The military, not the men-in-black, shot dead six people inside Wat Pathum Wanaram as security forces finished clearing red-shirt protesters from the Ratchaprasong intersection area on May 19, 2010, ending three months of anti-government protests, the Southern Bangkok Criminal Court ruled on Tuesday.
The ruling on Tuesday is the seventh by the courts to lay the blame for deaths during the suppression of the violent 2010 red-shirt protests on security forces. Three other deaths investigated were judged not to have been caused by the military.
Tuesday's finding on the Wat Pathum Wanaram inquest will be forwarded to police, who will in turn send the case to the Department of Special Investigation (DSI), which is handling criminal lawsuits against those responsible for the April-May 2010 deaths, according to lawyer Chokchai Angkaew.
He also said the Office of the Attorney-General would announce on Aug 26 whether it would file criminal charges against former prime minister Abhisit Vejjajiva and his deputy Suthep Thaugsuban for allegedly causing the deaths of Phan Kamkong, Charnnarong Polsila and Kunakorn Srisuwan - subjects of the first three inquests where the court identified military involvement.
Rescue workers carry one of the six bodies found at Wat Pathum Wanaram on May 19, 2010. (Photo by Pattanapong Hirunard)
The Southern Bangkok Criminal Court judge spent an hour reading the inquest order on Tuesday. It concluded that five victims - Suwan Sriraksa, Mongkol Khemthong, Rop Suksathut, Kamonkade Akkahad and Akradet Khankaew - were killed by .223, or 5.56mm, bullets fired by troops on the BTS skytrain rail track.
This is military calibre ammunition.
The court said these troops were from the 3rd Special Warfare Regiment's ranger battalion based at Erawan Camp.
The sixth victim, Attachai Chumchan, was killed by similar calibre bullets bullets fired by 2nd Infantry Battalion soldiers from the 31st Regiment of the King's Guard, who were stationed on Rama 1 Road, the court said.
The soldiers involved were placed in charge of the areas on orders from the Centre for the Resolution of Emergency Situations (CRES), the court said.
The bullets were clearly fired from areas where the military was in charge, the court said, although the inquest could not identify who actually shot the six civilians dead.
The court in its judgement said Justice Ministry forensic officials, who appeared on the scene before police forensic experts, found no gunpowder particles on the six bodies.
It said testimony by military officers as to the presence of armed black-clad men was conflicting, ruling out the men-in-black as having responsibility in the six deaths, as claimed by the authorities.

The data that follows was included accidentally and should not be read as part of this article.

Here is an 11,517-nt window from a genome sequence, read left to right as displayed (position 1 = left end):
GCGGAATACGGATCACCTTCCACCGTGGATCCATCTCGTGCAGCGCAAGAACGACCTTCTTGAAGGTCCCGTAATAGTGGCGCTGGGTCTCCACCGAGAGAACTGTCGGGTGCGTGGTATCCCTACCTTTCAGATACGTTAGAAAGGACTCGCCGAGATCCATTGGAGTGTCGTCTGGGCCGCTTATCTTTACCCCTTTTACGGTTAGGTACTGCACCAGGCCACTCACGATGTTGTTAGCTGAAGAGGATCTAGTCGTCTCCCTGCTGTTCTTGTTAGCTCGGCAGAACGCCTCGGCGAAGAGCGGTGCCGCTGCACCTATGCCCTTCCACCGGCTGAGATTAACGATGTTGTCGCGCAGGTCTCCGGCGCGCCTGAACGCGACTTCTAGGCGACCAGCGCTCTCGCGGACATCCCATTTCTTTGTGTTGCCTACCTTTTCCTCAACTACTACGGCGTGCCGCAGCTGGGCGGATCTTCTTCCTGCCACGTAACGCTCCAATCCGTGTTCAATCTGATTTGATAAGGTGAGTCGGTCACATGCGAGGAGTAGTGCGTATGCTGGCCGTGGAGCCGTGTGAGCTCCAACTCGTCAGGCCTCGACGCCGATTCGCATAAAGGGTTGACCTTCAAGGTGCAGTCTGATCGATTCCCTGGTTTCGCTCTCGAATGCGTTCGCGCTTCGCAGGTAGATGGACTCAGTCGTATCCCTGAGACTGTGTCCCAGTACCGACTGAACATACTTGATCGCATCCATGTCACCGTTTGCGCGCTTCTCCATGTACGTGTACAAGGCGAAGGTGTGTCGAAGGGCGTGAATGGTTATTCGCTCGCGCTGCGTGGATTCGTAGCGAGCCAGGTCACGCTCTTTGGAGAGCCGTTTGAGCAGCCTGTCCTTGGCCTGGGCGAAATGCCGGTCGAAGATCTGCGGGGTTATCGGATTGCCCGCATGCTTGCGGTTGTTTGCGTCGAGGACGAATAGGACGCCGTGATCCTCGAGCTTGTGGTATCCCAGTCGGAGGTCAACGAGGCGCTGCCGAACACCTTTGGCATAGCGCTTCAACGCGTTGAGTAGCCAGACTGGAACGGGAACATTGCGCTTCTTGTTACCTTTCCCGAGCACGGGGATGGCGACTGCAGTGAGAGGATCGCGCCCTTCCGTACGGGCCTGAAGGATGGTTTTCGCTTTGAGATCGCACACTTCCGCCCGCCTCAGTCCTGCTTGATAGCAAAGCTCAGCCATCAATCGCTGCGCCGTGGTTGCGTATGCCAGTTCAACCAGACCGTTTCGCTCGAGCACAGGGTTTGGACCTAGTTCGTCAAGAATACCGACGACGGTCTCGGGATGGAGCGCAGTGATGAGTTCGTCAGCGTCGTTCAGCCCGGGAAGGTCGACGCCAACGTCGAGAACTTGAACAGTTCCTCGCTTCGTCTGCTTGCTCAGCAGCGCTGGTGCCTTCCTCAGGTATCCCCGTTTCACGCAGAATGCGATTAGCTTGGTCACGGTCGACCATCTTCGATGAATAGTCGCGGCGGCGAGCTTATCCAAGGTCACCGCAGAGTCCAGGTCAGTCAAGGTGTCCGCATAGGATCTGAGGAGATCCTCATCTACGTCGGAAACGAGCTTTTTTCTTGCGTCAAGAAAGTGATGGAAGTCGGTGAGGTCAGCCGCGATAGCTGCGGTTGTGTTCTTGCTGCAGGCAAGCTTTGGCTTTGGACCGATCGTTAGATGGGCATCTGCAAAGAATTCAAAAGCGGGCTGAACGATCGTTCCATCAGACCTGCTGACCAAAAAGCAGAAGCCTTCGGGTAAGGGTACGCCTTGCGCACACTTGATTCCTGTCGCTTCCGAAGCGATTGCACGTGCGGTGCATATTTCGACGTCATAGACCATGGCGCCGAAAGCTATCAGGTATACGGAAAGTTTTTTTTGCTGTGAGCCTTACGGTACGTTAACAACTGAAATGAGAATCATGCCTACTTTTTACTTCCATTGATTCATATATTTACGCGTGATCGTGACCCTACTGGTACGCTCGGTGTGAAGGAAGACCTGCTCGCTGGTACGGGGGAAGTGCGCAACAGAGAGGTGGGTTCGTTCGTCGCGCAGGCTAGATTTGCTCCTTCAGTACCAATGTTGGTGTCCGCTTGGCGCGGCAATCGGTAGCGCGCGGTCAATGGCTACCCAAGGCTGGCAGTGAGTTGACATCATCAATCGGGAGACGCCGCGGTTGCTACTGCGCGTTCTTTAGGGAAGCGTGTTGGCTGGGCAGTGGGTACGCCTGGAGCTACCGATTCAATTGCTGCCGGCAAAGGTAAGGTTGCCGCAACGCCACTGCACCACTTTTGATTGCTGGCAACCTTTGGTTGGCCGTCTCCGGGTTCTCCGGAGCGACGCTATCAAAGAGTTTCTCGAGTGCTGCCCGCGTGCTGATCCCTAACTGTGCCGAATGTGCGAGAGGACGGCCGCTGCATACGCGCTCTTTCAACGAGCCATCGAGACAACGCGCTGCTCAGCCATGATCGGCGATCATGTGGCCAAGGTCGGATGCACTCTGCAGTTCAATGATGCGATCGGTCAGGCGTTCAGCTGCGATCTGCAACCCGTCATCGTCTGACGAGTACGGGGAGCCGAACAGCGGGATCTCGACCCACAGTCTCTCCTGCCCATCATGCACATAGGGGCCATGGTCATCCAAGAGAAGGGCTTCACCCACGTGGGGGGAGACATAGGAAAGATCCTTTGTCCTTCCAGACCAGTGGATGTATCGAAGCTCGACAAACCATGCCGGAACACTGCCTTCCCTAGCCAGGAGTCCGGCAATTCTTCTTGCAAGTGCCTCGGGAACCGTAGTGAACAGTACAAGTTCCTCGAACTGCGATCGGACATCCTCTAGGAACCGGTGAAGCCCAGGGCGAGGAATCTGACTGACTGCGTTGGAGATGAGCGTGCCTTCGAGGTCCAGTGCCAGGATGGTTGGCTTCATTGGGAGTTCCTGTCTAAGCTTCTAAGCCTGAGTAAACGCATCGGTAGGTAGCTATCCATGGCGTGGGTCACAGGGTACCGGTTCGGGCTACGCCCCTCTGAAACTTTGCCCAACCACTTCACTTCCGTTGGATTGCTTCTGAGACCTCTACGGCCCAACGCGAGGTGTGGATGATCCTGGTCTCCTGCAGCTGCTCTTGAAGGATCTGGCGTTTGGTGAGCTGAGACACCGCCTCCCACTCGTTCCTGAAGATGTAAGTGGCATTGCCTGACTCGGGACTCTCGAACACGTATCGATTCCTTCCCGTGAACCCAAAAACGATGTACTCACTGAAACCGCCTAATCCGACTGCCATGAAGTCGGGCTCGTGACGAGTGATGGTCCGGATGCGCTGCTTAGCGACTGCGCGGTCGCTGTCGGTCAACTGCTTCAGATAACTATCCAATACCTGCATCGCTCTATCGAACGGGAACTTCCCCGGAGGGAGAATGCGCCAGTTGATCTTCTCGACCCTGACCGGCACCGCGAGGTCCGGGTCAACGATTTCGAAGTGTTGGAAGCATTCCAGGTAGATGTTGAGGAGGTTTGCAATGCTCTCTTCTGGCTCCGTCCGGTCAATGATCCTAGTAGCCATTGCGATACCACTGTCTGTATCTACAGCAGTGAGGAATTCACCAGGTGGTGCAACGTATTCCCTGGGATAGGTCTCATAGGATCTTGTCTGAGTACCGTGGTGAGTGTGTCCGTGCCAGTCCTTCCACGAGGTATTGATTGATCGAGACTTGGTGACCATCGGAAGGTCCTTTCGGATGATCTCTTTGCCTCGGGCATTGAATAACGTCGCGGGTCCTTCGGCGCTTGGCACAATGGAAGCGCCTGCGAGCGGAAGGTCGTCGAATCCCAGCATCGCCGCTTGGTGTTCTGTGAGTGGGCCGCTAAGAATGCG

The court said the incidents took place during the day and the media was also present, but there were no pictures that might link the men-in-black to the six killings.
Special warfare soldiers had testified that they noticed four armed men in black and soldiers' camouflage inside the temple grounds, while King's Guard soldiers testified that they exchanged shots with men-in-white and men-in-black near Chalermphao intersection, but there were no photographs, the court said.
Payao Akkahad, whose daughter was killed inside Wat Prathum Wanaram on May 19, 2010. (Photo by Chanat Katanyu)
The court also said there was no evidence of weapons being stacked or piled inside Wat Pathum Wanaram, as alleged by the authorities.
Payao Akkahad, the mother of nurse Kamonkade whose body was found in the temple grounds, said she felt some justice had been done by the ruling, but society had still to hunt down the real culprits so they could be punished and there could be an end to impunity in Thailand.
Pol Lt Col Theerawat Chumchan, brother of victim Attachai Chumchan, said this was a beginning, a first step towards justice.
"At least, we know now that the red-shirts inside Wat Pathum Wanaram did not have weapons, as claimed by the authorities at the time, and that there were no men-in-black involved, as rumoured," said Pol Lt Col Theerawat.
He said his family had waited three years for the inquest to be concluded. Now they would look forward to taking it further, no matter how long it would take, to bring those who ordered the lethal crackdown, and the people who fired the shots, to justice.
"It was an inhumane dispersal operation," Pol Lt Col Theerawat said.
Thawil Sailampoh, 64, uncle of Akkradet Khamkaew, and Khan Sriraksa, 65, father of Suwan Sriraksa, both expressed relief and satisfaction that the court had finally ruled that the military was responsible for their deaths.
Pathum Wanaram temple is located in the city centre near to the Siam Paragon shopping complex. (Photo by Sayant Pornnantharat)